If your canine consumes any part of the pie plant, initial symptoms of exposure to the calcium oxalate crystals will present right away, making an accurate identification of the plant adequate evidence to make a preliminary diagnosis. In cases where the animal swallows the leaves without chewing first, symptoms can take up to two hours to appear. If you witness your pet ingesting the leaves of the pie plant, a visit to the veterinarian’s office for bloodwork and supportive treatment will be needed.
If the source of the toxicity is unknown, your dog’s doctor will take particular note of any opportunities for inappropriate eating as well as any supplement or prescriptions that are being administered to your dog. A biochemistry profile, complete blood count (CBC), and urinalysis are likely to be ordered at this time, which will help provide a definitive diagnosis when the oxalates are found in the blood or urine. These tests will also contribute to uncovering any concurrent disorders and assessing renal function.
Treatment of Pie Plant Poisoning in Dogs
Rinsing the mouth and affected areas with cool, clear water is the first step to removing as much of the plant and its sap as possible. Your dog may also appreciate something cold to eat or drink to alleviate the pain until you are able to contact your veterinarian for further instructions. In most cases, the unpleasant taste and discomfort prevent most canines from ingesting too much of the actual plant material. In mild cases, rinsing the mouth area may be all that is required to treat the pain and swelling. When more significant symptoms appear, your veterinarian will most likely recommend an appropriate pain reliever or antihistamine as well.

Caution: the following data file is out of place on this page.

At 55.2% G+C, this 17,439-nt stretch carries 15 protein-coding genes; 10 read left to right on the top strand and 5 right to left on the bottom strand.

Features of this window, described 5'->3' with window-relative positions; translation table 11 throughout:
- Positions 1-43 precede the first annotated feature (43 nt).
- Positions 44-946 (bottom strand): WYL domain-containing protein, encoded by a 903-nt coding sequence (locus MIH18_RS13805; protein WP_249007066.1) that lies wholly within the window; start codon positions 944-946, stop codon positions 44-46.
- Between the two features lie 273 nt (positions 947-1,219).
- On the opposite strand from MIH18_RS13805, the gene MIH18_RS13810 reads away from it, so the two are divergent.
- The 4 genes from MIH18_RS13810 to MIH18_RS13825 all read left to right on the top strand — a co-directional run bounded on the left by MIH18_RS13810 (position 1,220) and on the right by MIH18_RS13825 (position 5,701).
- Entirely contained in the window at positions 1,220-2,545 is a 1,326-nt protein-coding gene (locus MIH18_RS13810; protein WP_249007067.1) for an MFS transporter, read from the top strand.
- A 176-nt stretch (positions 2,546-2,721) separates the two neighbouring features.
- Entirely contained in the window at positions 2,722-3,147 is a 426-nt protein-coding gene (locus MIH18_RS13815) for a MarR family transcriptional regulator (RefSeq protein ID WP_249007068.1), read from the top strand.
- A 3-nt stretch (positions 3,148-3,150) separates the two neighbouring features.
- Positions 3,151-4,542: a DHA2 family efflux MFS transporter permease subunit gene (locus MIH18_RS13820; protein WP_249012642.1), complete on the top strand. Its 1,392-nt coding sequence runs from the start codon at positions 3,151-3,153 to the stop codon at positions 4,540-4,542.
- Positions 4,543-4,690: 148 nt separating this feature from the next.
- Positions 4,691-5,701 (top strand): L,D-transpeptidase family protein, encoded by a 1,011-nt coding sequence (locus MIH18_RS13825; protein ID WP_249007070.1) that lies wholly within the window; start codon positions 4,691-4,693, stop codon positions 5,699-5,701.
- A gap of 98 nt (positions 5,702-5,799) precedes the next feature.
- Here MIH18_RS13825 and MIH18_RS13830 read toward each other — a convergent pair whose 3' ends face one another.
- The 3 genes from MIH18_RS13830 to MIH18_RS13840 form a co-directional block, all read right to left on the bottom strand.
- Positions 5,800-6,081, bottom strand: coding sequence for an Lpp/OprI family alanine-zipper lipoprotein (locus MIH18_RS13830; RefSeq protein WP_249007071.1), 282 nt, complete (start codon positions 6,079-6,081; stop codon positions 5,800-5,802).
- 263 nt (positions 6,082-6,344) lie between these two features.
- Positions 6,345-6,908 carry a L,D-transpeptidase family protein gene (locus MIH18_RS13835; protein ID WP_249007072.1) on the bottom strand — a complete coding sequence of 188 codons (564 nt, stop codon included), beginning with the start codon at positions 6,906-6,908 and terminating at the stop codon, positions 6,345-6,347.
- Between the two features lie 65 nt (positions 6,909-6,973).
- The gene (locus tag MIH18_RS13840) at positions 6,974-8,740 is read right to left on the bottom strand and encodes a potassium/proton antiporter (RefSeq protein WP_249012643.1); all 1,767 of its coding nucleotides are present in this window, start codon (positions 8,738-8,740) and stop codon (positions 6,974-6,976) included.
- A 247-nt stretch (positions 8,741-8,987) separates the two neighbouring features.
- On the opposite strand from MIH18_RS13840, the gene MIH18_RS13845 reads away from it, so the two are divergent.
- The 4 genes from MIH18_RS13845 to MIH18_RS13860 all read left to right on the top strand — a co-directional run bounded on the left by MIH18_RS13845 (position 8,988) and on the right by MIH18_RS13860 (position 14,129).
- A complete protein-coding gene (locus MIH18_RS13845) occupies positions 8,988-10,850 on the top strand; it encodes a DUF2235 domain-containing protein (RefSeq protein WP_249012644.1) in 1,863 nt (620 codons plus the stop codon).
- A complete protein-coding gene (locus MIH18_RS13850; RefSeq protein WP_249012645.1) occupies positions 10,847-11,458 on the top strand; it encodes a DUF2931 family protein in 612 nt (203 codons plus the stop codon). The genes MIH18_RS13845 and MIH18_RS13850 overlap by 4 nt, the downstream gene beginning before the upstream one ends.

When sizable amounts of plant material have been consumed, a visit to the veterinarian’s clinic becomes probable. IV fluid treatment will be administered when your pet is admitted to the clinic, in order to prevent dehydration as well as to provide support for the kidneys. If an antihistamine was not administered prior to the visit, it may be dispensed at this time as an intramuscular injection. Gastroprotective medications may also be recommended to protect the lining of the stomach from the irritants. Calcium-rich foods such as milk or yogurt are often recommended for the patient as it helps to bind oxalates before they are able to enter the bloodstream. If the airway is dangerously swollen, your canine may need to be kept under observation at the clinic until the swelling subsides.
Recovery of Pie Plant Poisoning in Dogs
Dogs that have sampled just small amounts of plants containing soluble calcium oxalate crystals usually have a good prognosis. Minor effects of the crystals as confined to the oral cavity usually dissipate within twelve to twenty-four hours from the initial exposure, however, any swelling that occurs in the throat should be evaluated by a veterinarian. Greater quantities of this toxin usually cause permanent damage to the kidneys. Fortunately, consumption of significant doses are rare due to the initial pain and discomfort that occurs in the mouth. Your canine’s doctor will most likely recommend increasing the monitoring frequency in regards to the viability of your pet’s kidneys.